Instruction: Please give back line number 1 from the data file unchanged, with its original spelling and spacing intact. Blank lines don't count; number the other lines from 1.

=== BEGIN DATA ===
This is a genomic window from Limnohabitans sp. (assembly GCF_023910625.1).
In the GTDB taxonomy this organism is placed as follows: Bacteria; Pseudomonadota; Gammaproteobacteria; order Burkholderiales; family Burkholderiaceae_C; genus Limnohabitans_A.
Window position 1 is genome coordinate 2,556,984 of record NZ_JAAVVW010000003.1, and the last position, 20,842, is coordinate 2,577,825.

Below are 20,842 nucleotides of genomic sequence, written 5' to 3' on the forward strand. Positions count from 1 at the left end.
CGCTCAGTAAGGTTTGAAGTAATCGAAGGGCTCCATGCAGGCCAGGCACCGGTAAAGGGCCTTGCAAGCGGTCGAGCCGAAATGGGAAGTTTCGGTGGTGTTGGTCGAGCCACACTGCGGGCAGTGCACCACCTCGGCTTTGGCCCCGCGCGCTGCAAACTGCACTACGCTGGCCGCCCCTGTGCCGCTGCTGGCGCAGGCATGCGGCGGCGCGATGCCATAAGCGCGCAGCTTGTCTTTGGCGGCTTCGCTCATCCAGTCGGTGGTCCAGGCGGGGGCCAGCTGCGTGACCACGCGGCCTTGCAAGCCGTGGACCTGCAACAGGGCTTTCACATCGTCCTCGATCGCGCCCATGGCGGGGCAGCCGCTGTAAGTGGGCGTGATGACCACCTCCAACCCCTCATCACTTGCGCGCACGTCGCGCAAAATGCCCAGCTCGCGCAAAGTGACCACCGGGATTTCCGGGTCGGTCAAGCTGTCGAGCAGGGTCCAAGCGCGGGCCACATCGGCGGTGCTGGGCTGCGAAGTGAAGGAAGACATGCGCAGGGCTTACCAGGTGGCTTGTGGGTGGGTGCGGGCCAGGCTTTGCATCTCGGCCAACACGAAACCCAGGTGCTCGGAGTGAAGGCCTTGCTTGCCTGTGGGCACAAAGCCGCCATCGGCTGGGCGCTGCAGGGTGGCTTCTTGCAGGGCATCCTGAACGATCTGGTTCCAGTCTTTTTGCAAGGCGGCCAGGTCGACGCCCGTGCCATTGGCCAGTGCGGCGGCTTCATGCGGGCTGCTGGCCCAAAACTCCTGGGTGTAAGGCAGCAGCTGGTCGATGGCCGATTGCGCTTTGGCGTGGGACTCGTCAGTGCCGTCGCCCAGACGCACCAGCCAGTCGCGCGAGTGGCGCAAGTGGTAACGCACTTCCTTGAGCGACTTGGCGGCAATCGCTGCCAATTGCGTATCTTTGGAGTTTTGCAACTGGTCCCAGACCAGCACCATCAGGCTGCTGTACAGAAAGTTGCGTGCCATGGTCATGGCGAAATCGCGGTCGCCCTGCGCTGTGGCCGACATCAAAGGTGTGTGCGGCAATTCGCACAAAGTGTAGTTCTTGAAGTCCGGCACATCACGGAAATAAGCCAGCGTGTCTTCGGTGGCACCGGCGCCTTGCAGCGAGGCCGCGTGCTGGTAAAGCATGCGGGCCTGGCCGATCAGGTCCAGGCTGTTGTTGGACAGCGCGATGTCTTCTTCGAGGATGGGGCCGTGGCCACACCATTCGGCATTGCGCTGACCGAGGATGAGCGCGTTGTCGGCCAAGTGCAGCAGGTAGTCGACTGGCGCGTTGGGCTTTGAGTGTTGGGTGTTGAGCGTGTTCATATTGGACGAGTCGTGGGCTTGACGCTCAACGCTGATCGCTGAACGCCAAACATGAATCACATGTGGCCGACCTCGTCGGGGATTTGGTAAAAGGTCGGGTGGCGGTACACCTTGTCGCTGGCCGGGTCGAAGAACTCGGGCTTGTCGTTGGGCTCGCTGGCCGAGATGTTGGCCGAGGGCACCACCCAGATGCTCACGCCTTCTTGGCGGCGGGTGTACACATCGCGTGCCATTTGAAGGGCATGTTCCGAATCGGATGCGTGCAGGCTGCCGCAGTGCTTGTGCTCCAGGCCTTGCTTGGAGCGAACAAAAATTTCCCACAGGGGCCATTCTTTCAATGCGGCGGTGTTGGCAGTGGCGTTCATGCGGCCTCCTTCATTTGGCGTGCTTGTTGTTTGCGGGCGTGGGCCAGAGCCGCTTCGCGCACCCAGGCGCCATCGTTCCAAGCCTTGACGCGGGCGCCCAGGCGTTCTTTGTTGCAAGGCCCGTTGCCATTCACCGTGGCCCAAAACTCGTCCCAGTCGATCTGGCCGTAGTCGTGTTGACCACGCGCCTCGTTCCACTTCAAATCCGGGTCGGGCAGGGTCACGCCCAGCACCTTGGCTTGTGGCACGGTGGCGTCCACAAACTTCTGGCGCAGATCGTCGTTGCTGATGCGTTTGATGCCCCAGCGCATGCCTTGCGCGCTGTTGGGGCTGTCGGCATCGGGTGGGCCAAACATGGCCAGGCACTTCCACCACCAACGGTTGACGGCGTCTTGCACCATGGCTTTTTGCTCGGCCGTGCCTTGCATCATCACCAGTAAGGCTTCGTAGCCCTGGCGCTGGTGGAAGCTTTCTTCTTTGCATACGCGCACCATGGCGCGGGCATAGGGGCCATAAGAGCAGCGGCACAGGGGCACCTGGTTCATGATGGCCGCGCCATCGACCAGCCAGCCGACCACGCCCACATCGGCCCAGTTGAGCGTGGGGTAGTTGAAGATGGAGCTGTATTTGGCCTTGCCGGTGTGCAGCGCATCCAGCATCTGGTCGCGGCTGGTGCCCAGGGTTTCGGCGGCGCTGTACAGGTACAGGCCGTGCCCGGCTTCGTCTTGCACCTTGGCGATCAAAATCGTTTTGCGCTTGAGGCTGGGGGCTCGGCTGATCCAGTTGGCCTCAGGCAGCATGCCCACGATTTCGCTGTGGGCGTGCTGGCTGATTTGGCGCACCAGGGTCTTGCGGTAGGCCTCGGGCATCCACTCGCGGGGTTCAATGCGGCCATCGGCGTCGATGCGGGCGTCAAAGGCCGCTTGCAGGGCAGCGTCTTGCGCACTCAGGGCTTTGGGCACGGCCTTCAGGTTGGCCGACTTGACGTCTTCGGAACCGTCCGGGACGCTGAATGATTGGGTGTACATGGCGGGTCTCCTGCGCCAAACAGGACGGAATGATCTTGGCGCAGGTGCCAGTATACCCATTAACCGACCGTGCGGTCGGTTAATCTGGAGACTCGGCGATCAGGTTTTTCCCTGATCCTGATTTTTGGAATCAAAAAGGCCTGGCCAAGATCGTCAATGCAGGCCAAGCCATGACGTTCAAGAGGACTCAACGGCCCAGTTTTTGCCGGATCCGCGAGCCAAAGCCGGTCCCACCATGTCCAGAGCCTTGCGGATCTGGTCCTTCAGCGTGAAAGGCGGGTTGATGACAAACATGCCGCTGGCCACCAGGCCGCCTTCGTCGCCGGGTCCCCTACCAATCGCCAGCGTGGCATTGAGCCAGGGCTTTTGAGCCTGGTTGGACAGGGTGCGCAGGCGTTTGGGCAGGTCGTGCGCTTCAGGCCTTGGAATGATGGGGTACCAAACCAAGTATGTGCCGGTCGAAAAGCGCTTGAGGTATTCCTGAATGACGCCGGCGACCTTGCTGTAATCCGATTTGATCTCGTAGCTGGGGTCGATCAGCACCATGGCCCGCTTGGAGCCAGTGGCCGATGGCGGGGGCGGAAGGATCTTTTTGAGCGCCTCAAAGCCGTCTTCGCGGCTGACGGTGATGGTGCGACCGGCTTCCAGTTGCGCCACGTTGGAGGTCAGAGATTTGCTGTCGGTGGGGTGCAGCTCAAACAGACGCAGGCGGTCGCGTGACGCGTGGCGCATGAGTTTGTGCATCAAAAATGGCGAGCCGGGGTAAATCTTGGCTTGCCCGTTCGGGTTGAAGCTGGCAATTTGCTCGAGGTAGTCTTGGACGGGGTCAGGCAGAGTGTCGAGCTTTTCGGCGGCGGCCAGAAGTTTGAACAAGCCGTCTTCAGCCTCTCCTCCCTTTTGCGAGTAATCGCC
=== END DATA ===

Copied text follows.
This is a genomic window from Limnohabitans sp. (assembly GCF_023910625.1).